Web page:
TOPS Task Forced 3 020718

State Sen. Dan “Blade” Morrish, R-Jennings, chaired the TOPS Task Force, which held 12 meetings since September. Morrish's plan to make the most popular form of TOPS a $4,000 per year stipends was one of nine forwarded to the full Legislature.

Advocate Photo by Mark Ballard

Disappointing, a political push, sidestepped votes, clear as mud, dodged remake, avoided recommendations, kicked the can down the road — all of these words and phrases have been used by headline writers and pundits to describe the work of the TOPS Task Force and all, in my opinion, are unfair and misleading descriptions of the work of the diverse and bipartisan task force.

I authored the resolution which created the task force in an attempt to begin a serious discussion on how to salvage the program. I fully support TOPS and would like nothing better than continuous full funding, but growth in the program coupled with state budget realities is making that harder and harder to do. The resolution required the task force to study TOPS, “including a review of the program’s purpose and history, the role of the program in relation to tuition and fees, and other institutional, state, and federal financial assistance programs, and a way to ensure the program’s long-term viability.” I believe the task force fulfilled its purpose. We were not charged with finding agreement among ourselves on a master plan to save TOPS. So what did we do?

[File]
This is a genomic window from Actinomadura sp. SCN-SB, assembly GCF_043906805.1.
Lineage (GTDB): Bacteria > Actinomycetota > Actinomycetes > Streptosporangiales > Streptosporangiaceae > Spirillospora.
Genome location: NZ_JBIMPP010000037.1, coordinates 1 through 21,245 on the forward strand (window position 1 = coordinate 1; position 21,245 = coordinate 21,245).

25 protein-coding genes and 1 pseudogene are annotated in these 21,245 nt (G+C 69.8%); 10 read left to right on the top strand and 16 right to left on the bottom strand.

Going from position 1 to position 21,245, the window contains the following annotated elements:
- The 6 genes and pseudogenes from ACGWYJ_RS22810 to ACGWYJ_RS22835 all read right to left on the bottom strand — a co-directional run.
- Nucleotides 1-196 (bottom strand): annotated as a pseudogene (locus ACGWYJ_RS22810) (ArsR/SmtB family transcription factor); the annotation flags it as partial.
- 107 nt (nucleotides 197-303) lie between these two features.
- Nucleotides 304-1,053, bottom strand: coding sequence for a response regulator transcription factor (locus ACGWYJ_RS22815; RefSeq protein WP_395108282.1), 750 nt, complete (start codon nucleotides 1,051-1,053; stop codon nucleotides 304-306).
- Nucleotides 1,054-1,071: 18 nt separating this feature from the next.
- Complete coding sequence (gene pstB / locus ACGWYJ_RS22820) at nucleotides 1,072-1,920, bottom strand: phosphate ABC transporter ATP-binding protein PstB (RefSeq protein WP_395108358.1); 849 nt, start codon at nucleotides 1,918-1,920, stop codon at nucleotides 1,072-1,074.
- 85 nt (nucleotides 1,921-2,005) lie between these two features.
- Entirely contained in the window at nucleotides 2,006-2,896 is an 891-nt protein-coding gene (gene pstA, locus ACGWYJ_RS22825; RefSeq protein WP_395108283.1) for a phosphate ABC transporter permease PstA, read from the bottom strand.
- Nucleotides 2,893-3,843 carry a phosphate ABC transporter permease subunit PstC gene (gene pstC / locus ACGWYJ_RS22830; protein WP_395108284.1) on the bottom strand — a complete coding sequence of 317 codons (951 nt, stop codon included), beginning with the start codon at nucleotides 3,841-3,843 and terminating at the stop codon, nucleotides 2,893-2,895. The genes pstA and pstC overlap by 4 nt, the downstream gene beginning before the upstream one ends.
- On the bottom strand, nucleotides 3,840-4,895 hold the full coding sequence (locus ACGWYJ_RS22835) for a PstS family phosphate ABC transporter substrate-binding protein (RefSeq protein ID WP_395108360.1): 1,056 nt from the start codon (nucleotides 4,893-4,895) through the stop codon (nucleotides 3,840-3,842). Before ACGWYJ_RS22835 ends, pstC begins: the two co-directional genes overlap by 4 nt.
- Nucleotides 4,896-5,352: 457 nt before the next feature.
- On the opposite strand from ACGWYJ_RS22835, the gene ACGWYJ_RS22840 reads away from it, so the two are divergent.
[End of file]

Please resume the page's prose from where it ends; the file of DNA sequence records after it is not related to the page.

Split on almost all proposals, TOPS changes too thorny to strike agreement, lawmakers say

After four months of committee hearings, countless hours of staff research and extensive expert testimony, the task force approved 18 proposals aimed at reforming the operation of TOPS to be included in the report to the full Legislature. Some are technical changes. Others are more substantive and controversial. Not all of the task force members support all of the proposals and some take entirely different approaches to reforming TOPS than others. Despite that lack of consensus, we all believed it was important for the full Legislature and the public to have the opportunity to examine the various proposals for addressing issues with TOPS and moving toward a sustainable program. There are no easy or simple answers, and we on the task force did not expect such.

I encourage citizens to learn more about the TOPS Task Force recommendations and to follow the Legislature’s consideration of any proposals that may move forward.

Dan “Blade” Morrish

state senator